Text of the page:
Jay Cooke papers
This collection contains correspondence, business and financial records, pamphlets, and a small group of personal papers, including ephemera, photographs, newspaper clippings, and scrapbooks. Making up the bulk of the Jay Cooke papers, Series 1 contains incoming and outgoing correspondence of Jay C...
|Collection:||Jay Cooke Papers|
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Processing Information: This collection was processed using the More Product, Less Process model, which aims to make materials accessible to researchers in less time than traditional processing. Please see the microfilm guide for more detailed description about the correspondence.
43.4 Linear feet ; 102 boxes, 30 volumes, 12 flat files
This collection contains correspondence, business and financial records, pamphlets, and a small group of personal papers, including ephemera, photographs, newspaper clippings, and scrapbooks.
Making up the bulk of the Jay Cooke papers, Series 1 contains incoming and outgoing correspondence of Jay Cooke, his brothers Henry Cooke and Pitt Cooke, and a smaller amount of third-party correspondence from business partners and other family members. Cooke corresponded with some of the most powerful men of his day, making the correspondence the highlight of the collection. Researchers can trace business deals Cooke made with government officials, and observe behind-the-scenes negotiations and speculation. Correspondents describe major historical events, including the Civil War, President Abraham Lincoln's assassination, and the fall of Jay Cooke & Co. The nation's finances and railroads and westward expansion are major themes in the series.
Series 2 contains the business and financial records of Jay Cooke & Co.; J. B. Moorhead and William G. Moorhead (Jay Cooke's brother-in-law and business partner); Northern Pacific Railroad and related affiliates; and assorted records related to the national loans and Treasury bonds.
Series 3 includes primarily newspapers and newspaper clippings, along with miscellaneous ephemera and notes, photographs, and writings. This small series offers additional perspective on Jay Cooke's philanthropic, religious, and family orientation.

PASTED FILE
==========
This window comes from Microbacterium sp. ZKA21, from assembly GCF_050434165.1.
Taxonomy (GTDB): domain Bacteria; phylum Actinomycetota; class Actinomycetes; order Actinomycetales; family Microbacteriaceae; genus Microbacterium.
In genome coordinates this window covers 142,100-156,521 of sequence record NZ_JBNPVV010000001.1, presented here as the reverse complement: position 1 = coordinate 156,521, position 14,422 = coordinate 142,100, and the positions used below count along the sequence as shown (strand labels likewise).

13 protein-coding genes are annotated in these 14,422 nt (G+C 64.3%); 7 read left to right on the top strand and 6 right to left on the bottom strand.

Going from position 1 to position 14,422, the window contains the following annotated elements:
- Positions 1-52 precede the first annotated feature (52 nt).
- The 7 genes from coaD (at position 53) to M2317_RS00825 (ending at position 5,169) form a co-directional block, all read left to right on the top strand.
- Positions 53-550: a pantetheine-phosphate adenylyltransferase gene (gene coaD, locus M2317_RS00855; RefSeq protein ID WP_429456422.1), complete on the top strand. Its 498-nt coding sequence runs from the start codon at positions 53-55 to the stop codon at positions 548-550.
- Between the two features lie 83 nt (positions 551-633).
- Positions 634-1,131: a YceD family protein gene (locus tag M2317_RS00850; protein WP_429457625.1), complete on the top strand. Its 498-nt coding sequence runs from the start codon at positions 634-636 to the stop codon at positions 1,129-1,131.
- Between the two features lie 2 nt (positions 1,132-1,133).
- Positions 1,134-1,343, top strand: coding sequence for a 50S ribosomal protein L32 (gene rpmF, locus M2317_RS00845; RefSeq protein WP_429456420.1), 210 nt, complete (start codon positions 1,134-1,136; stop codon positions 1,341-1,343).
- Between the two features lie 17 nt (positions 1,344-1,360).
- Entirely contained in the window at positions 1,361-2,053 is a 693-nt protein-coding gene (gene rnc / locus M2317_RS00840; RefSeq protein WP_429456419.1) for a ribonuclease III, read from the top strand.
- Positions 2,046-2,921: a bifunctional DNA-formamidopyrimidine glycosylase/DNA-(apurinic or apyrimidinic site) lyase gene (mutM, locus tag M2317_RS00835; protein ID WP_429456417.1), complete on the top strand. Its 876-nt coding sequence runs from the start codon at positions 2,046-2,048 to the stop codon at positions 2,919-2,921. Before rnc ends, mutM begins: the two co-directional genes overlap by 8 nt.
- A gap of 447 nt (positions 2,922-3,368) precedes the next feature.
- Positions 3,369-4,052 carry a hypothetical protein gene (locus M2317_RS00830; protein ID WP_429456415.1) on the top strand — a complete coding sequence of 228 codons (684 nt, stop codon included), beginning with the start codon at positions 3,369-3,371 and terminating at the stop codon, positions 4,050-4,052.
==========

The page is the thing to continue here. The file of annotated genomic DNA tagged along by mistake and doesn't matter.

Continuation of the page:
Series 1 and 2 are arranged chronologically. Series 3 is arranged roughly by size and then alphabetically by folder title, with photographs arranged together in one box. In Series 1, incoming, outgoing, and third-party correspondence are intermixed. Series 1 was partially microfilmed in 1997, and microfilm reel numbers can be found in the published microfilm guide, which is available at http://www.adam-matthew-publications.co.uk/digital_guides/civil_war_and_reconstruction_jay_cooke_series_one_parts_1_to_5/Contents.aspx (accessed June 14, 2010).
The Jay Cooke papers are a rich source of information about the finances of the Union war efforts during the Civil War, the politics of the Union during and after the Civil War, westward expansion and the construction of railroads across the country, and banking and finance during the mid-to-late nineteenth century. Cooke's correspondence documents the work of Jay Cooke & Company and contains communications with many of the era's most powerful politicians and businessmen. Cooke's connection with the Department of the Treasury provides a unique inside view of political decisions, and illustrates Cooke's influence with many leaders in positions of great authority. This collection also contains a small group of personal papers, offering a perspective on Jay Cooke's philanthropic, religious, and family orientation.